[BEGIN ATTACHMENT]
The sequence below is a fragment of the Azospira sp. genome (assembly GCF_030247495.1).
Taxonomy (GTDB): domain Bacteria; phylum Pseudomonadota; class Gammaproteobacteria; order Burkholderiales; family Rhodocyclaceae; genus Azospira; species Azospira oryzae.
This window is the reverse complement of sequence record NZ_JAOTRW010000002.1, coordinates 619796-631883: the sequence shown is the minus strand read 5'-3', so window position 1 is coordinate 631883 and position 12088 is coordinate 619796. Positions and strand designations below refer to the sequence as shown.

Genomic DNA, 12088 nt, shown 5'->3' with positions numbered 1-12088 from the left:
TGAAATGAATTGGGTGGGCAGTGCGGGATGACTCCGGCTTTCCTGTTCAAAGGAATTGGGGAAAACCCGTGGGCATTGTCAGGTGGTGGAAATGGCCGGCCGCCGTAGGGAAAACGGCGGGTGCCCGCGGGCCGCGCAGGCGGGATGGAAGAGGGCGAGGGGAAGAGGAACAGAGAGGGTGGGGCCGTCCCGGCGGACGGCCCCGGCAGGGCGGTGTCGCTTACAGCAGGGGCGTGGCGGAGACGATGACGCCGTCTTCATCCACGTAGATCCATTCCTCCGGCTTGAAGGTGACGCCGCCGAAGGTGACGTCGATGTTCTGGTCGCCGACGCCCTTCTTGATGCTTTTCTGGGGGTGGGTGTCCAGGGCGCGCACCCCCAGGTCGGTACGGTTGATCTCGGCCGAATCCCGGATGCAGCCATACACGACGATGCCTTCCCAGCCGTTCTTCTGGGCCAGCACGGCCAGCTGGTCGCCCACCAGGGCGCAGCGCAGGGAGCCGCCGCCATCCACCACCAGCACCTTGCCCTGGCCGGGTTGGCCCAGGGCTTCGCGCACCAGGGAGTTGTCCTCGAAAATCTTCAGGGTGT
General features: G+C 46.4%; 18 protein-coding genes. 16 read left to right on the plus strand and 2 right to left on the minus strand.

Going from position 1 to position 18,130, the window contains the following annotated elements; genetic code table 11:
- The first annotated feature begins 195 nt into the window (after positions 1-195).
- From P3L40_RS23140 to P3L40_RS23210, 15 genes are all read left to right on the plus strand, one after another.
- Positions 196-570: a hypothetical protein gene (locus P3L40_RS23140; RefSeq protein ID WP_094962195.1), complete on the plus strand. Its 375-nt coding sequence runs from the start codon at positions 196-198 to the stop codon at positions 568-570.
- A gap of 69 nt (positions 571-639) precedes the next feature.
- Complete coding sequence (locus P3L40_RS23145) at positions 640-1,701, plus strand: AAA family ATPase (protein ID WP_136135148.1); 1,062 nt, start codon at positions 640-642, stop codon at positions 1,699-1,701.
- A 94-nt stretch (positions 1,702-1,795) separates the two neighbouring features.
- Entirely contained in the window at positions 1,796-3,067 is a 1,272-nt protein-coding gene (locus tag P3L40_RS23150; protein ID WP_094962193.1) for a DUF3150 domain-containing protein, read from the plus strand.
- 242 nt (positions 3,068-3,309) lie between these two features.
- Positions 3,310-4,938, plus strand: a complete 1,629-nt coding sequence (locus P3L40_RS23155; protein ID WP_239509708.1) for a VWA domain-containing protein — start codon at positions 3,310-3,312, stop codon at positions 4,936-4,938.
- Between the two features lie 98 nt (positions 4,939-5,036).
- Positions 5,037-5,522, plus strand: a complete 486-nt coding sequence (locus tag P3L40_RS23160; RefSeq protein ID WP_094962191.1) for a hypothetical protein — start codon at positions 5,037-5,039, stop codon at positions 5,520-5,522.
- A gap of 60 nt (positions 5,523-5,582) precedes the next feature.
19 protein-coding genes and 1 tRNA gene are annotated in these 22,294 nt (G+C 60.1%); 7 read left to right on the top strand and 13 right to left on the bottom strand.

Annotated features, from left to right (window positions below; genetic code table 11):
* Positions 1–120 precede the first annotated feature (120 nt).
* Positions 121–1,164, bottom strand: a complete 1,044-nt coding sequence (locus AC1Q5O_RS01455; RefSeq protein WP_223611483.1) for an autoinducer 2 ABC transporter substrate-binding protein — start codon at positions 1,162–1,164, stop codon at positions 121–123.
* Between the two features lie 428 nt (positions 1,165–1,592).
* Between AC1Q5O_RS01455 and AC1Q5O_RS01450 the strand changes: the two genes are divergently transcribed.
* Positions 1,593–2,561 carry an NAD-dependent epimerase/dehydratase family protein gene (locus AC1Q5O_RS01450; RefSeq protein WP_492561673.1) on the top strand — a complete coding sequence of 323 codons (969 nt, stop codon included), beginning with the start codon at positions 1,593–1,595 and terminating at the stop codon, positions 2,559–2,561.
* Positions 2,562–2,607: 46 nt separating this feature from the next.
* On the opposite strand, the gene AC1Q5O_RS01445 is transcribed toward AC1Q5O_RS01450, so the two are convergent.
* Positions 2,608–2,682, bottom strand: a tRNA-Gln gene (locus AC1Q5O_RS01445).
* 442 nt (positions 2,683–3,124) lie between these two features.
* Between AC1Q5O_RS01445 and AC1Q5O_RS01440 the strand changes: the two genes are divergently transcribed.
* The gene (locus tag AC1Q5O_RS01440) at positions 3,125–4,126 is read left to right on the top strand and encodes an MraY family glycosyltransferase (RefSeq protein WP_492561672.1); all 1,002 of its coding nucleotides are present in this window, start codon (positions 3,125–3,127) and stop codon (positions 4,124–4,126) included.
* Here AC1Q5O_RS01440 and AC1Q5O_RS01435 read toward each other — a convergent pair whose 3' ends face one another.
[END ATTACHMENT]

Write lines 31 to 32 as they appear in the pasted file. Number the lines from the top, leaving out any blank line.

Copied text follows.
* Between AC1Q5O_RS01445 and AC1Q5O_RS01440 the strand changes: the two genes are divergently transcribed.
* The gene (locus tag AC1Q5O_RS01440) at positions 3,125–4,126 is read left to right on the top strand and encodes an MraY family glycosyltransferase (RefSeq protein WP_492561672.1); all 1,002 of its coding nucleotides are present in this window, start codon (positions 3,125–3,127) and stop codon (positions 4,124–4,126) included.